As a result, this portion of the diary consists of 34 folia containing 64 diary pages, rather than 32 folia as would be expected.
Finally, it is worth noting that all the leaves of the Nyangwe Field Diary proper – those under DLC297b and DLC297c – have been laminated with a heat-set document repair tissue by the Stirling University Library Conservation Unit. The Unit is known to have treated and surveyed other paper items at the David Livingstone Centre, and held the Nyangwe Diary from about March 1986 to April 1987. This tissue had no impact on the spectral imaging and processing of the diary pages in 2010-11.
Figure 3. Livingstone, 1871 Field Diary, magnified detail showing the
heat-set document repair tissue as a faint white film over the printed text.
The holes in the manuscript show the tissue particularly well.
2. Additional Diary Pages (11 August – 3 November 1871)
The second, fragmentary part of the 1871 Field Diary picks up where the Nyangwe portion leaves off and continues the narrative of Livingstone’s journey back to and arrival in Ujiji (11 August – 3 November 1871). This part ends just before the famous Livingstone-Stanley meeting. In fact, in one of the last entries Livingstone records a rumour he has heard about Stanley’s approach: "26th News from Garaganza many Arabs killed – road shut up – one Englishman there" (26 October 1871). The leaves of this part of the diary are held by the David Livingstone Centre, the National Library of Scotland, and the Rhodes House Library, Oxford.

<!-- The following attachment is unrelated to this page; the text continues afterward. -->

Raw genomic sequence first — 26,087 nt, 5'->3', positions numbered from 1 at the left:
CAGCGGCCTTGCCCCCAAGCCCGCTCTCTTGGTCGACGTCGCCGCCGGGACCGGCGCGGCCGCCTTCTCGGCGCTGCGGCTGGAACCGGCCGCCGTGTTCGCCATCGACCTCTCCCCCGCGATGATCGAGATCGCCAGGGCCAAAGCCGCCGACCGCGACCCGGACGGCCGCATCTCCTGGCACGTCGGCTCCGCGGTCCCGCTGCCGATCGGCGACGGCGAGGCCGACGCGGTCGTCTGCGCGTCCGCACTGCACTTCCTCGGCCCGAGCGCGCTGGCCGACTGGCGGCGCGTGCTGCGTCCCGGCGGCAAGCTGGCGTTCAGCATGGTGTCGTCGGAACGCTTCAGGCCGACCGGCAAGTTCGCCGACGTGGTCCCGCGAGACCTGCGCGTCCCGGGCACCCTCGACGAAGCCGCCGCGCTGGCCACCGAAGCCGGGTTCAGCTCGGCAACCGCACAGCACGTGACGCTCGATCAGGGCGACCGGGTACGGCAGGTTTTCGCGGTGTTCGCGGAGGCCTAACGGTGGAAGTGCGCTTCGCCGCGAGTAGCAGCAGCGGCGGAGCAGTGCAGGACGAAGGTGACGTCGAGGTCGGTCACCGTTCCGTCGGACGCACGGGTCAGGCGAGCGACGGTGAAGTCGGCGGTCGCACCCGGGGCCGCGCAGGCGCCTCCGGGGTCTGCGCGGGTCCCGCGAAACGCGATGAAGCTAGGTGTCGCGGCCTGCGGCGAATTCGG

Figure 4. Livingstone, 1871 Field Diary, 16-1/172ar, 26 Oct. 1871.
In this passage, Livingstone records the approach of Stanley.
This part consists of 10 folia that take the NLS10703, DLC1120b, and RHOLAfrs16-1 file prefixes. The folia are written on various envelopes and enclosures sent to Livingstone during his travels (see the sections on Composition and the page-by-page transcriptions for additional information). It is not clear whether this part is complete. Livingstone has not numbered the folia, but there are significant chronological gaps. The surviving folia span the following dates:
NLS10703: 11 August – 9 September 1871
DLC1120b: 28 September – 7 October 1871
RHOLAfrs16-1: 23 October – 3 November 1871
It appears that Livingstone stacked the two leaves that fall under NLS10703 and folded them in half to make an eight-page copy-book. Four consecutive pages of this copy-book contain diary entries, while the remaining four (also consecutive) – which were composed both before and much later than the embedded diary entries (at least 10 March 1871 to 15 November 1871) contain various calculations and astronomical observations.
The 1872 Journal, which Livingstone wrote up from his field diaries, does contain entries for some of the missing dates, a point which suggests that there may have been other diary fragments that have not survived. Furthermore, the opening of DLC1120b – "28 Septr 1871 cont = Journal" – suggests that this entry continues from a previous page that has not survived.
The Manuscript (cont)